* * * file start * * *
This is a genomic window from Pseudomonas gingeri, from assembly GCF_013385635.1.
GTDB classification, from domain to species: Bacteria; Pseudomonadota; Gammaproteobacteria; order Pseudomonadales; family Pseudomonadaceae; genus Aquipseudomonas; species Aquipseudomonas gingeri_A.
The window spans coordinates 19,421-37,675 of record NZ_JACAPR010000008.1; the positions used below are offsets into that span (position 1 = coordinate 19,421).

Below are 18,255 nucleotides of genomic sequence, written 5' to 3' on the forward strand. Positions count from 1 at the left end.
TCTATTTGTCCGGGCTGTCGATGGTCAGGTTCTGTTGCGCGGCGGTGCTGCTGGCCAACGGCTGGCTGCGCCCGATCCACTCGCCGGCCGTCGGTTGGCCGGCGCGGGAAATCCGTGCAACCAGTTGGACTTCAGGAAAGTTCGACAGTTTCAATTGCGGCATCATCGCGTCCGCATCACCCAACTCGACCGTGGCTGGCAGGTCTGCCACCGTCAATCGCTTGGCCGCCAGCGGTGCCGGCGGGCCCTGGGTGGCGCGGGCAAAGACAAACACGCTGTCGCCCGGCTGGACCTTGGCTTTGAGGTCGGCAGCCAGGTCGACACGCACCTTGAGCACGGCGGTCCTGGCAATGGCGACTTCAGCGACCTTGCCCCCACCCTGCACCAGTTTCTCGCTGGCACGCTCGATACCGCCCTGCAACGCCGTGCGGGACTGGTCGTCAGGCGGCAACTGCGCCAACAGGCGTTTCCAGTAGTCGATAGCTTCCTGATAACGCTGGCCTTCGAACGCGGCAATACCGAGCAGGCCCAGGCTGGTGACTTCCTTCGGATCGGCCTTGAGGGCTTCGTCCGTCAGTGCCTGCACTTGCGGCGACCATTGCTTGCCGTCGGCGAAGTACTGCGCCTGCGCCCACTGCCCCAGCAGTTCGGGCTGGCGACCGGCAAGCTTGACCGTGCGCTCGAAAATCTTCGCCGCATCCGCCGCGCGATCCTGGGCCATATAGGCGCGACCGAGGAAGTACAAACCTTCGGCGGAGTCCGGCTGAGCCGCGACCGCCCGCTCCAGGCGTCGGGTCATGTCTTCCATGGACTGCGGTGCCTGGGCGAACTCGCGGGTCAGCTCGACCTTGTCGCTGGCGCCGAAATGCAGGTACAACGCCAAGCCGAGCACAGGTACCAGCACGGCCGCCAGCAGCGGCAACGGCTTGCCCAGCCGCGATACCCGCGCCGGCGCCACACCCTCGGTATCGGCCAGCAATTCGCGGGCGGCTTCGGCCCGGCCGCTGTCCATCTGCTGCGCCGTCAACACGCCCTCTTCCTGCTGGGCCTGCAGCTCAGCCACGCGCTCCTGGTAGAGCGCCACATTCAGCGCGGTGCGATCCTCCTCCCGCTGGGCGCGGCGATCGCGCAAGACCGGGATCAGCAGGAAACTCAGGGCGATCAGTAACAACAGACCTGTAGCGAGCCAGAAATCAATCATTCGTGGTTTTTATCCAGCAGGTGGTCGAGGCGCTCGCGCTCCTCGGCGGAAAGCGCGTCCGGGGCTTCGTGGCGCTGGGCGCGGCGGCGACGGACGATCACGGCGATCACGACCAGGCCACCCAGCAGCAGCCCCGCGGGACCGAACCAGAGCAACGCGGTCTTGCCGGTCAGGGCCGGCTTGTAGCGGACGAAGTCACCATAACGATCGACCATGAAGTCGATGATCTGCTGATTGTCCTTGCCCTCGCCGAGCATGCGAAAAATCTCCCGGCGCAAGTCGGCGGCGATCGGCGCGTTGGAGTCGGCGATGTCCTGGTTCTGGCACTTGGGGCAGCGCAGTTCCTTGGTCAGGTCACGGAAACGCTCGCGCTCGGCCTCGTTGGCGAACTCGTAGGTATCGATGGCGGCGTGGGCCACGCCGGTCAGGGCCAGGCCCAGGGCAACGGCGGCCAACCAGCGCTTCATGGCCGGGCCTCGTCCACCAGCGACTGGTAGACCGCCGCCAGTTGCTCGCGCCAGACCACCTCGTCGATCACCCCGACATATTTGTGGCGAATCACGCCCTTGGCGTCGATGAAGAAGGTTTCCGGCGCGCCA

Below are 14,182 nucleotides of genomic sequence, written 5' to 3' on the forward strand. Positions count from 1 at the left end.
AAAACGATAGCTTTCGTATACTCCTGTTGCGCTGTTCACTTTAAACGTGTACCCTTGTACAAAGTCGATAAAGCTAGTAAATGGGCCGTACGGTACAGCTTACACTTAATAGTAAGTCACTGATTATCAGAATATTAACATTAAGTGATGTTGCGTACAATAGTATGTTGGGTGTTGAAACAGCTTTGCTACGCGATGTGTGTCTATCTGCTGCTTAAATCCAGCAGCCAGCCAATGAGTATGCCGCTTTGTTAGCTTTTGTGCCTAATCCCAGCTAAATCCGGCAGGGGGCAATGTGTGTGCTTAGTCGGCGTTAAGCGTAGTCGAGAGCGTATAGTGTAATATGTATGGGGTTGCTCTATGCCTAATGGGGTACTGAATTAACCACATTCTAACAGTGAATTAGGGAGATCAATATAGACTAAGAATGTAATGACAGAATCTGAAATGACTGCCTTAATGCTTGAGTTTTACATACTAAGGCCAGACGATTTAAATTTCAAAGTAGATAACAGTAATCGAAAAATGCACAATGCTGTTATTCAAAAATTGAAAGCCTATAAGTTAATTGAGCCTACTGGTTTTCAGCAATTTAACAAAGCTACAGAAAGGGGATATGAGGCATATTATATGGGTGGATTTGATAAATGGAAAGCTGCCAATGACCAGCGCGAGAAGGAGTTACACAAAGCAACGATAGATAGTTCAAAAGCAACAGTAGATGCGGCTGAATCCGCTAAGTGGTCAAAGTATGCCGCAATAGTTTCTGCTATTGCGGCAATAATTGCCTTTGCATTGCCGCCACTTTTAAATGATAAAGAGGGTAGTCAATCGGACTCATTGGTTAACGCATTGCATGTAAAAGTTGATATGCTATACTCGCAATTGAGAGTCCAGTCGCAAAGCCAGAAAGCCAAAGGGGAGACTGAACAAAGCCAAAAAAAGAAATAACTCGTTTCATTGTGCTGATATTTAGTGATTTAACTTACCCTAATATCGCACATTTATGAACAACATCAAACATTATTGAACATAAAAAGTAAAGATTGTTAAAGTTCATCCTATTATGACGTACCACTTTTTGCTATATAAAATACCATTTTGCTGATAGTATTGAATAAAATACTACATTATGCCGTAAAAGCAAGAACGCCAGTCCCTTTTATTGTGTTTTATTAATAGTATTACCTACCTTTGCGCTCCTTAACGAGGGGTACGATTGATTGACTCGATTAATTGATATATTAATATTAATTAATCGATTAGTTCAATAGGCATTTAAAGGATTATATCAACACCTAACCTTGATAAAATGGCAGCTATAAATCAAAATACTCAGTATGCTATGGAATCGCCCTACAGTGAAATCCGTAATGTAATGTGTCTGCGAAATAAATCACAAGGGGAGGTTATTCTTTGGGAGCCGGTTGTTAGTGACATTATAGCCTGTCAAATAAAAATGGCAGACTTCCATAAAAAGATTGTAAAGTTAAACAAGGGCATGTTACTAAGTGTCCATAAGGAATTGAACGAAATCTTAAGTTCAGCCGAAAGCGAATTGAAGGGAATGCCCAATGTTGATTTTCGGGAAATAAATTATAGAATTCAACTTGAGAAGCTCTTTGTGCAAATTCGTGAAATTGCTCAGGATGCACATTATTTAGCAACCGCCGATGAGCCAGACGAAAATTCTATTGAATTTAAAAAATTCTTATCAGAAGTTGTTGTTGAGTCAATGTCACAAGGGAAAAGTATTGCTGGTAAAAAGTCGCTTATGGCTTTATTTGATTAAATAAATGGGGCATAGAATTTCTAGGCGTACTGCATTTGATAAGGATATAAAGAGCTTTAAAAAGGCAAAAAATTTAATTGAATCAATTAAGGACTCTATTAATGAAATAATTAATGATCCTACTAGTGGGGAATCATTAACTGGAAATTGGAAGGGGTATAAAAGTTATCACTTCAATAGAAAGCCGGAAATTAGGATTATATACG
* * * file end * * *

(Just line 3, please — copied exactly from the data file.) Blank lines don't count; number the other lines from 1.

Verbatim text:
The window spans coordinates 19,421-37,675 of record NZ_JACAPR010000008.1; the positions used below are offsets into that span (position 1 = coordinate 19,421).